Republican governors, including Nikki Haley of South Carolina and Rick Snyder of Michigan, are prodding Congress for a national solution, along with groups such as the National Conference of State Legislatures in Denver and the National Retail Federation in Washington.

States' Rights

In Texas, Governor Rick Perry, a Republican who vetoed compliance bills aimed at Amazon last year, backs a solution that is "consistent across the country and that protects the rights of the states," Josh Havens, a spokesman, said by e- mail.

Absent a federal mandate, Amazon has been making agreements with states where it plans to expand. Last year, the company said it would spend $500 million on facilities and add 10,000 full-time jobs in California by December 2015, ending a fight against a state law that taxes online sales. It will start remitting the levies in September if Congress fails to act, according to a statement from Governor Jerry Brown, a Democrat.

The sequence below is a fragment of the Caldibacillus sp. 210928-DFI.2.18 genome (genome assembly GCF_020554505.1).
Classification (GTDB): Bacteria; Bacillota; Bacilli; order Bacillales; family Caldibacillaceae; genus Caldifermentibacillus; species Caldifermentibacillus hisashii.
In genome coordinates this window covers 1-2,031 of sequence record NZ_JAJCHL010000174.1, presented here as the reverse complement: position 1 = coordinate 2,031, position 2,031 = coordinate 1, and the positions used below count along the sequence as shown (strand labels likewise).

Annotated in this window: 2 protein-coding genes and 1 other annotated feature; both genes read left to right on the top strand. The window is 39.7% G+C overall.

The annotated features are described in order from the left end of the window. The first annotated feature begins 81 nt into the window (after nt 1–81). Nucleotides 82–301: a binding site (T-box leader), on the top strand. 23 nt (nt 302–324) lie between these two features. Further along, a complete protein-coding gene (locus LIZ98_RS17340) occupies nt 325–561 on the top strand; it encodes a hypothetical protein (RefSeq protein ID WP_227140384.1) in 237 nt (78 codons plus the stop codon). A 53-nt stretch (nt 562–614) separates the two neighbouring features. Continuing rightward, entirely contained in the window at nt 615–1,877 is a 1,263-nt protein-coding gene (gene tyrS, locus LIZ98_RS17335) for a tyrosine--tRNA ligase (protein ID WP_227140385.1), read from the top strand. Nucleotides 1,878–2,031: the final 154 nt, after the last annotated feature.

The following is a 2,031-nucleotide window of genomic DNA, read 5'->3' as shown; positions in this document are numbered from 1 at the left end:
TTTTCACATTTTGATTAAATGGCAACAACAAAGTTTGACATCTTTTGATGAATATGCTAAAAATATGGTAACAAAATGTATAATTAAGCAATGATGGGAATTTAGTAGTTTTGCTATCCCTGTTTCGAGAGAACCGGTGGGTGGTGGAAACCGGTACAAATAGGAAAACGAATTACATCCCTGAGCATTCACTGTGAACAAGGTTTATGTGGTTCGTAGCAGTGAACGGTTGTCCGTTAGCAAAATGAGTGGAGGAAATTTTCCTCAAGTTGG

New Jersey will get as much as $40 million in annual revenue once Amazon begins charging state sales taxes in July 2013, Governor Chris Christie, a Republican, said May 30. An agreement with the company calls for $130 million in investments and the creation of 1,500 full-time jobs, he said. Work on a pair of new warehouses may begin next year.

Adding shipping centers near large metropolitan areas may help expand same-day delivery, according to Needham's Rice. Amazon offers the service on some items in 10 cities, including New York, Chicago and Boston, yet not in California or Texas.

"Amazon has in a very smart way negotiated good deals with a number of states" on sales taxes to enable expansion, Anne Zybowski, a vice president at consulting firm Kantar Retail, said by telephone. "Customers want immediacy and convenience."